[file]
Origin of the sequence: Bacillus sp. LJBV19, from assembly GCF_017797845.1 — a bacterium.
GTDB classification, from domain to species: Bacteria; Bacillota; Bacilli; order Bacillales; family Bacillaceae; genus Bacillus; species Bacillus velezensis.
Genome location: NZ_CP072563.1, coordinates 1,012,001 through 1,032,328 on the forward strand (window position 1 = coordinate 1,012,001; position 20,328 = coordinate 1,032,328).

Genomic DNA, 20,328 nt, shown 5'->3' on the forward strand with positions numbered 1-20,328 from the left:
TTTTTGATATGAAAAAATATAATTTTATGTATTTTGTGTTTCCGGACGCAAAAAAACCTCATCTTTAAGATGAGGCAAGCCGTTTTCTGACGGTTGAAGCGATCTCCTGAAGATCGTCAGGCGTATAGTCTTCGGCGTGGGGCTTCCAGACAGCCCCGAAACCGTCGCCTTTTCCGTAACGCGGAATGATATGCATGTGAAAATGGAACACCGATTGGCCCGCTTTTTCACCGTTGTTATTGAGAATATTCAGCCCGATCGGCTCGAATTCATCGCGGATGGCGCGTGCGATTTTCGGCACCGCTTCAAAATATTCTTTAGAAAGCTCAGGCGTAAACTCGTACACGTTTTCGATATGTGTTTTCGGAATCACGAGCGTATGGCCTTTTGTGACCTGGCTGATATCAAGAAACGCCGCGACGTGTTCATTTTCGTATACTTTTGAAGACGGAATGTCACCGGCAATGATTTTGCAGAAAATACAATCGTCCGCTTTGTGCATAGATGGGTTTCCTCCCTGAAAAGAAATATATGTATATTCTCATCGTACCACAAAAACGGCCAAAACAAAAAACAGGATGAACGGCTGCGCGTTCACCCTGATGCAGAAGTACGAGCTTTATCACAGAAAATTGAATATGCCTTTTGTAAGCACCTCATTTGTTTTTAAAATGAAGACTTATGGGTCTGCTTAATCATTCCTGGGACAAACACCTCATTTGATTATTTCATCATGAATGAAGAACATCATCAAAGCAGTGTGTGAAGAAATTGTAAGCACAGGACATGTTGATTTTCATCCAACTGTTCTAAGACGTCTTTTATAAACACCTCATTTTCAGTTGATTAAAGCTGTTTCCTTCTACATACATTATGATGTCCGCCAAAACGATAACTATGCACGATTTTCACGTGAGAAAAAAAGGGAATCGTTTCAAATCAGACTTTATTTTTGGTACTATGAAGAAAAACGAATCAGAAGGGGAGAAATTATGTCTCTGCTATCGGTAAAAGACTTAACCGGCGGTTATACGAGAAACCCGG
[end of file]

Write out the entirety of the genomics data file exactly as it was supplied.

Origin of the sequence: Bacillus sp. LJBV19, from assembly GCF_017797845.1 — a bacterium.
GTDB classification, from domain to species: Bacteria; Bacillota; Bacilli; order Bacillales; family Bacillaceae; genus Bacillus; species Bacillus velezensis.
Genome location: NZ_CP072563.1, coordinates 1,012,001 through 1,032,328 on the forward strand (window position 1 = coordinate 1,012,001; position 20,328 = coordinate 1,032,328).

Genomic DNA, 20,328 nt, shown 5'->3' on the forward strand with positions numbered 1-20,328 from the left:
TTTTTGATATGAAAAAATATAATTTTATGTATTTTGTGTTTCCGGACGCAAAAAAACCTCATCTTTAAGATGAGGCAAGCCGTTTTCTGACGGTTGAAGCGATCTCCTGAAGATCGTCAGGCGTATAGTCTTCGGCGTGGGGCTTCCAGACAGCCCCGAAACCGTCGCCTTTTCCGTAACGCGGAATGATATGCATGTGAAAATGGAACACCGATTGGCCCGCTTTTTCACCGTTGTTATTGAGAATATTCAGCCCGATCGGCTCGAATTCATCGCGGATGGCGCGTGCGATTTTCGGCACCGCTTCAAAATATTCTTTAGAAAGCTCAGGCGTAAACTCGTACACGTTTTCGATATGTGTTTTCGGAATCACGAGCGTATGGCCTTTTGTGACCTGGCTGATATCAAGAAACGCCGCGACGTGTTCATTTTCGTATACTTTTGAAGACGGAATGTCACCGGCAATGATTTTGCAGAAAATACAATCGTCCGCTTTGTGCATAGATGGGTTTCCTCCCTGAAAAGAAATATATGTATATTCTCATCGTACCACAAAAACGGCCAAAACAAAAAACAGGATGAACGGCTGCGCGTTCACCCTGATGCAGAAGTACGAGCTTTATCACAGAAAATTGAATATGCCTTTTGTAAGCACCTCATTTGTTTTTAAAATGAAGACTTATGGGTCTGCTTAATCATTCCTGGGACAAACACCTCATTTGATTATTTCATCATGAATGAAGAACATCATCAAAGCAGTGTGTGAAGAAATTGTAAGCACAGGACATGTTGATTTTCATCCAACTGTTCTAAGACGTCTTTTATAAACACCTCATTTTCAGTTGATTAAAGCTGTTTCCTTCTACATACATTATGATGTCCGCCAAAACGATAACTATGCACGATTTTCACGTGAGAAAAAAAGGGAATCGTTTCAAATCAGACTTTATTTTTGGTACTATGAAGAAAAACGAATCAGAAGGGGAGAAATTATGTCTCTGCTATCGGTAAAAGACTTAACCGGCGGTTATACGAGAAACCCGG